would appreciate book references or URLs for them (Google explodes me
with info. and I don't really have time to read all that).
Having a decent knowledge of Python's object model (with special
attention to the lookup rules - and how you can hook into -, the
operators overloading and other __magic__ methods, and of course
metaclasses) may help - since everything in Python is an object
(including modules, classes, functions etc). Once you understand what's
a Python object and how it works, you have a chance to start thinking
otherwise about how to structure your programs. Most of the relevant doc
is here:

http://docs.python.org/ref/objects.html
http://docs.python.org/ref/node33.html
http://python.org/doc/newstyle/
http://docs.python.org/ref/specialnames.html

Sadly, there isn't AFAIK any in-depth material exposing these features
and how they can used in real-world. But anyway:
Also, I'm
looking forward to hack some framework or library written in Python to
get a good deal of exposure to language and class library,
Note that the Python libraries (standard and thir-part) are not
necessarily that much class-oriented. With dynamic typing, you don't
need deep class hierarchies. And with everything being an object, you
end up thinking more in term of objects than in terms of classes.
So it would
be great if anyone would suggest such framework as well.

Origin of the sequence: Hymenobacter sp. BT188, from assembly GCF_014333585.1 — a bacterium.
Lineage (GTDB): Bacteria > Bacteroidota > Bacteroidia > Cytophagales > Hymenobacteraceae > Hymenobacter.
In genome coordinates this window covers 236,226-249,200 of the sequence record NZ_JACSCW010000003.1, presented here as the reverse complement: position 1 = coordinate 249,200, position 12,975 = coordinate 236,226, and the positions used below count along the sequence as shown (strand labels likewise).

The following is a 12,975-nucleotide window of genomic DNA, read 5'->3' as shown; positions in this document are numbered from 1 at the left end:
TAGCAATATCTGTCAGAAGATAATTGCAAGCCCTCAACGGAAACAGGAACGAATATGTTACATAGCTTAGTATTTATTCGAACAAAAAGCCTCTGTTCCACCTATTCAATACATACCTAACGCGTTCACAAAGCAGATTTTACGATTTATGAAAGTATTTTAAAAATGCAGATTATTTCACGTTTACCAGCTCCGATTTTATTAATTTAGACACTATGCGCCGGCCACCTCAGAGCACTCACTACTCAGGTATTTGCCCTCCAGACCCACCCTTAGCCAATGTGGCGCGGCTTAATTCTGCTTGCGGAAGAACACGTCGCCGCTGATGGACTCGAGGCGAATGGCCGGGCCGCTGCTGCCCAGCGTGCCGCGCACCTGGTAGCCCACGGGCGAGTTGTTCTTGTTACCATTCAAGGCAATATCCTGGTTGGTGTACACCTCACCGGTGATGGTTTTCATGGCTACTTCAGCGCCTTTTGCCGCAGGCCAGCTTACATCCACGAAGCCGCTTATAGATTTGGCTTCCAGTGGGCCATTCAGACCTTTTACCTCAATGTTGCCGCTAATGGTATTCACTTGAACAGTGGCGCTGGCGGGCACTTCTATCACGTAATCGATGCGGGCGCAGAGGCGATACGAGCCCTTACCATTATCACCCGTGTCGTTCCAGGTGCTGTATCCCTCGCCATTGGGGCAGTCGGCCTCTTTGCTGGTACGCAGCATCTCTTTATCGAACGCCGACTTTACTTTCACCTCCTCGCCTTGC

Here are a couple packages I learned (and I'm still learning) from:

- SqlAlchemy : a hi-level interface to RDBMS, including (but not
restricted to) an ORM layer,
- Elixir: a declarative layer on top of sqlAlchmy's ORM features,
- FormEncode : a conversion/validation lib, mostly used for the web but
usable for any outer-world/your-program data exchange. The "declarative"
API it's built upon is really worth reading if you want to see Python's
power in action, but beware, there are really things in it one should
not show to childrens !-)

HTH. And welcome onboard.
Dec 14 '07 #3
Welcome to Python!

One way to get you up to speed fast (and fun) is take some java app
you've written and implement it in Jython. After you've done that, and
gotten over the pleasant surprise of how short and clean your code has
become, go over the source again and see where you can replace calls
to java libs with calls to Python libs. E.g. for xml & xpath use
ElementTree instead of JDom, for timing use Python's timeit module,
etcetera. Although I've been using Python for a while now I've done
the same thing recently and was surprised by how clearly that exercise
showed Python's strengths.

Just go ahead and start programming is the best way to learn about the
philosophies behind a language.

2B
Dec 14 '07 #4
Having a decent knowledge of Python's object model

As explained clearly here:

http://www.cafepy.com/article/python...d_objects.html
http://www.cafepy.com/article/python...d_methods.html

2B
Dec 14 '07 #5
Berco Beute a écrit :
>>Having a decent knowledge of Python's object model


As explained clearly here:

http://www.cafepy.com/article/python...d_objects.html
http://www.cafepy.com/article/python...d_methods.html
I'm not sure these articles will bring that much to the OP.

Dec 14 '07 #6